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26 November 2018

Behind the scenes of data analytics tools & models with Koen Pauwels (2/3)

This second part of our 3-piece article series based on an interview with marketing professor Koen Pauwels focuses on the “HOW”: How do marketers use data analytics and how well are they using their tools? Indeed, today the market is filled with an infinite number of data analytics software and tools (e.g. Google Analytics, Marketo, Hubspot, Adobe, Marketing Cloud etc.) that help marketers better understand their customers and answer their needs. Let’s have a look at what Koen Pauwels thinks about it.

 How do marketers use data analytics and how well are they using their tools?

Do you believe there is a risk that marketers jump too quickly to use the software and tools and do not do their “analytical homework” well enough beforehand?

“Yes, definitely, those tools create a disconnection between the data and the decision-making. Companies should first figure out what they want, what their objective is and what they want to achieve before diving directly into a specific tool.

Marketers usually look at how many people are visiting their website or are looking at their Youtube videos, but this data doesn’t help their company to move forward. This is a key issue.

Let’s have a look at an example:

An 
automotive brand was proud to have the 2nd best automotive Facebook page of the European country, despite having only 1% market share there. They were spending 25% of their marketing budget on their Facebook page. However, the question they should ask themselves is what really drives sales? They know that before buying a car most of their customers ask to test-drive a car. We checked the conversion of their Facebook following to test driving – it was nearly 0%. While the Facebook followers were happy to discuss about the brand on Facebook, they never talked about test-driving. Hence, the challenge of this company was to understand how they could use their main channel to get more people applying to test-drive a car and not invest money just to increase their Facebook performance.”

Should marketers then pay attention before using their models and tools?

Indeed, marketers should understand what models and tools boost them with additional information to their own analysis.

In my course, I usually do a small exercise with my students. Based on raw data, I ask them to choose what a company should keep doing between two marketing actions. My students start without any model and apply some correlations without complicated statistics to this data and come to the conclusion that the company should do one of the actions less and the other action more. Then we discuss and specify a model to regress sales on the two actions to quantitatively separate their impact. When I give them the model’s results, they are delighted it suggest the same direction of change that they themselves recommended. This is called: “face validity”. The next question I ask is what the model tells them more than their own analysis. The answer is about “quantifying”: the model tells them exactly how much you should increase and decrease each marketing action. So the model gives you an objective measurement about how much you should change. Incorporating the quantitative model results into their more qualitative narrative also helps them to better ‘sell’ the recommendation to their boss. Hence, the model is important but marketers should also work on the data before to understand and trust the data, and then challenge the results of the model.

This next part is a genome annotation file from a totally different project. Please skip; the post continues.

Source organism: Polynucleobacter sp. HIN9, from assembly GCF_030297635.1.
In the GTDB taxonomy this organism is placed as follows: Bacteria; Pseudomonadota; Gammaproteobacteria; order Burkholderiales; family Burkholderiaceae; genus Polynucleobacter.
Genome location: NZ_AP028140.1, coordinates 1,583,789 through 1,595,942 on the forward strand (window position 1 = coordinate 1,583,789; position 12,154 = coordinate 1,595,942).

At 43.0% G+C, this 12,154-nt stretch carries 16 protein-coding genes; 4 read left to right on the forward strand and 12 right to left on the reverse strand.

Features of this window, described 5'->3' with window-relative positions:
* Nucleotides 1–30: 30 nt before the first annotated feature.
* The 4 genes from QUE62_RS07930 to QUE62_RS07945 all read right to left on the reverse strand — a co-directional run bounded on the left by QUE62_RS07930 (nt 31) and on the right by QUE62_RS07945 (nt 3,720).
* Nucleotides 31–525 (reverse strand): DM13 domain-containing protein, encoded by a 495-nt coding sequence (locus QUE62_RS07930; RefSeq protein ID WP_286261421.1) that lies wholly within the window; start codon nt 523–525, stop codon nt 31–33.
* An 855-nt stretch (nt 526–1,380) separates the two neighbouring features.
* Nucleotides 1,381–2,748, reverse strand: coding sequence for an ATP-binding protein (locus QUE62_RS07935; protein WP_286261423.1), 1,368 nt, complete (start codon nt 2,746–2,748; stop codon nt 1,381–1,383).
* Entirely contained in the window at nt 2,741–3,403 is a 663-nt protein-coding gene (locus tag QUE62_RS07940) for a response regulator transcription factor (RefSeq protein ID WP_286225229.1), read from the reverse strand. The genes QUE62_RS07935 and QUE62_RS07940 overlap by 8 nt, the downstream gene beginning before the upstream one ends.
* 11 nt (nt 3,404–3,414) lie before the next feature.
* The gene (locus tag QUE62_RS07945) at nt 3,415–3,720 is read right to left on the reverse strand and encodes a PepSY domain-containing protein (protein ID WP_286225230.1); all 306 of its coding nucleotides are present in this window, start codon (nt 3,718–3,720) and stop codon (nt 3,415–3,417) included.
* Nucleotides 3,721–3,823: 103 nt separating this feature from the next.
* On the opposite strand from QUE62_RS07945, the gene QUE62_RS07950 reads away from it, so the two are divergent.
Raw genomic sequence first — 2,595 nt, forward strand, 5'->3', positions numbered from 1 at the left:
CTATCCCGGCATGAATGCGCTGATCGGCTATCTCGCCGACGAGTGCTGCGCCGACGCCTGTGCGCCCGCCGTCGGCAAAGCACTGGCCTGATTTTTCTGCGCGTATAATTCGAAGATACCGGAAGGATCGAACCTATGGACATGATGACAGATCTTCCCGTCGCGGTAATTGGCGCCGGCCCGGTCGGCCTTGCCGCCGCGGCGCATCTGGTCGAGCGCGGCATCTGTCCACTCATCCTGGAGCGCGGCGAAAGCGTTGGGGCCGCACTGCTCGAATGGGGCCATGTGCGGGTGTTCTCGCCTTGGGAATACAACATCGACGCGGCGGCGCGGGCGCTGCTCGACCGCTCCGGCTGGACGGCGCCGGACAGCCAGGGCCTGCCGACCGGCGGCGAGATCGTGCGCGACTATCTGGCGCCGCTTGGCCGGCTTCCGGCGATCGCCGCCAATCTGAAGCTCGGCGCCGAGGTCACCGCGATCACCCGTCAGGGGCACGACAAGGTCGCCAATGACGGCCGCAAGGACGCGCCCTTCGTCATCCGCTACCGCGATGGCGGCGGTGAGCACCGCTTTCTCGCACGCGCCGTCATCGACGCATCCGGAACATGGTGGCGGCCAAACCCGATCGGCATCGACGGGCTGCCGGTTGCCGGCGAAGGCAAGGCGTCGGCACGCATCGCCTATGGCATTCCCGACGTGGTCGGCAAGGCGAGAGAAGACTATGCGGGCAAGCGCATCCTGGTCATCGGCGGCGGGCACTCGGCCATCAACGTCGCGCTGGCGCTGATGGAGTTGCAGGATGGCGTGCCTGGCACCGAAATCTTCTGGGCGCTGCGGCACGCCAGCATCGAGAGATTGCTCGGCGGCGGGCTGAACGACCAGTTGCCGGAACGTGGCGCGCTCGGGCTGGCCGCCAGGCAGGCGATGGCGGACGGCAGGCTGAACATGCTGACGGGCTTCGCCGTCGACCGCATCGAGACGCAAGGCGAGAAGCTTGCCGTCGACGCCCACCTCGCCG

All in all, marketers should first figure out what they want and then bring in a platform, model or tool and see how it fits and what additional insights it could bring them.”

How far do US companies use marketing attribution? 

In the example described previously you explain how important it is for marketers to rely on what they want to achieve and to analyze the touchpoints and actions that make them move towards their objective. In our Yearly Marketing Survey of this year, we deep-dived in the current state of marketing attribution.  We predict for the future that marketing attribution will represent the main challenge for marketing teams. What is your opinion on this?

Companies in the US do a lot of marketing attribution but mostly for their online actions only. Indeed, online actions are easier to track thanks to cookies and insights you can collect about your individual consumers: you could know everything the customer has done until the final online purchase. So when you hear about marketing attribution in the US it is typically only the online attribution model. It is extremely detailed but it is only online. They don’t know to the same extent what the TV commercial or billboard brings them.”

Why don’t they use it yet for their offline actions?

“For the offline actions, companies can’t have the same kind of details in data. However, the problem lies more in the variety of data and less in the volume of data. It is the fact that you have different data sources. So in a typical data project you need to spend more than half of your time to understand how data sources talk to each other.